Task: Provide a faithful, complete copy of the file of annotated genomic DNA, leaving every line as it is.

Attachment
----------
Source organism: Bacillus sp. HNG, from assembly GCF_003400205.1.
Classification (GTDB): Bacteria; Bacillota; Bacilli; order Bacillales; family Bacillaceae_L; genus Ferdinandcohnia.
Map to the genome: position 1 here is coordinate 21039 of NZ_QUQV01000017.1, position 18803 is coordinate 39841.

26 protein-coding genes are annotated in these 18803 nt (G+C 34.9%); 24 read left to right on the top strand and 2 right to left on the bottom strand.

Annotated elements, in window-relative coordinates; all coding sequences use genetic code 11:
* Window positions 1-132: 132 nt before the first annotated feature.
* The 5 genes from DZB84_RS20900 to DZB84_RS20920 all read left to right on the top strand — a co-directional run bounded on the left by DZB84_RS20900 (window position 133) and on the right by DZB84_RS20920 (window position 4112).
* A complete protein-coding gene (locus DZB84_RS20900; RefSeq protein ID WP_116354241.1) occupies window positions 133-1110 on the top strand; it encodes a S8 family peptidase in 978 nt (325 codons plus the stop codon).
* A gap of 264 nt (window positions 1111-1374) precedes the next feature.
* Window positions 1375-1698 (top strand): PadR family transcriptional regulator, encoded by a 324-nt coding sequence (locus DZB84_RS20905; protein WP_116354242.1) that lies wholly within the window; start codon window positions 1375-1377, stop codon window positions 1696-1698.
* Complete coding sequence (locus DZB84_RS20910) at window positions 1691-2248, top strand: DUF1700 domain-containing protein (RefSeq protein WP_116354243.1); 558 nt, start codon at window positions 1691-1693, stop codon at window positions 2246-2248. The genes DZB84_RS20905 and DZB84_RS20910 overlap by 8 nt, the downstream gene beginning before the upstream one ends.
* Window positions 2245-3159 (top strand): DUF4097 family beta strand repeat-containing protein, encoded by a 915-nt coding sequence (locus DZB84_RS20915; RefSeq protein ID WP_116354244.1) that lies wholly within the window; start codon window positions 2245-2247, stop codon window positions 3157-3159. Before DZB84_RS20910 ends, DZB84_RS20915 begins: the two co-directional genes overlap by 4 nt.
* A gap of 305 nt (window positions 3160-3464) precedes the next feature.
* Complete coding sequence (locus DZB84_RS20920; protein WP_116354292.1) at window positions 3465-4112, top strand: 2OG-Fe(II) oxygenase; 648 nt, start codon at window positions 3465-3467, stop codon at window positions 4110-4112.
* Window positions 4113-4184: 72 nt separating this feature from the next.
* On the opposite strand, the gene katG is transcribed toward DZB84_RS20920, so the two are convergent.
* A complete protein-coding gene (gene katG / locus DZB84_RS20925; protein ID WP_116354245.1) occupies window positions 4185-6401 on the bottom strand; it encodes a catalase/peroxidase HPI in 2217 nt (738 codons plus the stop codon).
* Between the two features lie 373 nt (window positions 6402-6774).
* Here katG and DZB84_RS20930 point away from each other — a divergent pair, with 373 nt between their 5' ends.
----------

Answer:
Source organism: Bacillus sp. HNG, from assembly GCF_003400205.1.
Classification (GTDB): Bacteria; Bacillota; Bacilli; order Bacillales; family Bacillaceae_L; genus Ferdinandcohnia.
Map to the genome: position 1 here is coordinate 21039 of NZ_QUQV01000017.1, position 18803 is coordinate 39841.

26 protein-coding genes are annotated in these 18803 nt (G+C 34.9%); 24 read left to right on the top strand and 2 right to left on the bottom strand.

Annotated elements, in window-relative coordinates; all coding sequences use genetic code 11:
* Window positions 1-132: 132 nt before the first annotated feature.
* The 5 genes from DZB84_RS20900 to DZB84_RS20920 all read left to right on the top strand — a co-directional run bounded on the left by DZB84_RS20900 (window position 133) and on the right by DZB84_RS20920 (window position 4112).
* A complete protein-coding gene (locus DZB84_RS20900; RefSeq protein ID WP_116354241.1) occupies window positions 133-1110 on the top strand; it encodes a S8 family peptidase in 978 nt (325 codons plus the stop codon).
* A gap of 264 nt (window positions 1111-1374) precedes the next feature.
* Window positions 1375-1698 (top strand): PadR family transcriptional regulator, encoded by a 324-nt coding sequence (locus DZB84_RS20905; protein WP_116354242.1) that lies wholly within the window; start codon window positions 1375-1377, stop codon window positions 1696-1698.
* Complete coding sequence (locus DZB84_RS20910) at window positions 1691-2248, top strand: DUF1700 domain-containing protein (RefSeq protein WP_116354243.1); 558 nt, start codon at window positions 1691-1693, stop codon at window positions 2246-2248. The genes DZB84_RS20905 and DZB84_RS20910 overlap by 8 nt, the downstream gene beginning before the upstream one ends.
* Window positions 2245-3159 (top strand): DUF4097 family beta strand repeat-containing protein, encoded by a 915-nt coding sequence (locus DZB84_RS20915; RefSeq protein ID WP_116354244.1) that lies wholly within the window; start codon window positions 2245-2247, stop codon window positions 3157-3159. Before DZB84_RS20910 ends, DZB84_RS20915 begins: the two co-directional genes overlap by 4 nt.
* A gap of 305 nt (window positions 3160-3464) precedes the next feature.
* Complete coding sequence (locus DZB84_RS20920; protein WP_116354292.1) at window positions 3465-4112, top strand: 2OG-Fe(II) oxygenase; 648 nt, start codon at window positions 3465-3467, stop codon at window positions 4110-4112.
* Window positions 4113-4184: 72 nt separating this feature from the next.
* On the opposite strand, the gene katG is transcribed toward DZB84_RS20920, so the two are convergent.
* A complete protein-coding gene (gene katG / locus DZB84_RS20925; protein ID WP_116354245.1) occupies window positions 4185-6401 on the bottom strand; it encodes a catalase/peroxidase HPI in 2217 nt (738 codons plus the stop codon).
* Between the two features lie 373 nt (window positions 6402-6774).
* Here katG and DZB84_RS20930 point away from each other — a divergent pair, with 373 nt between their 5' ends.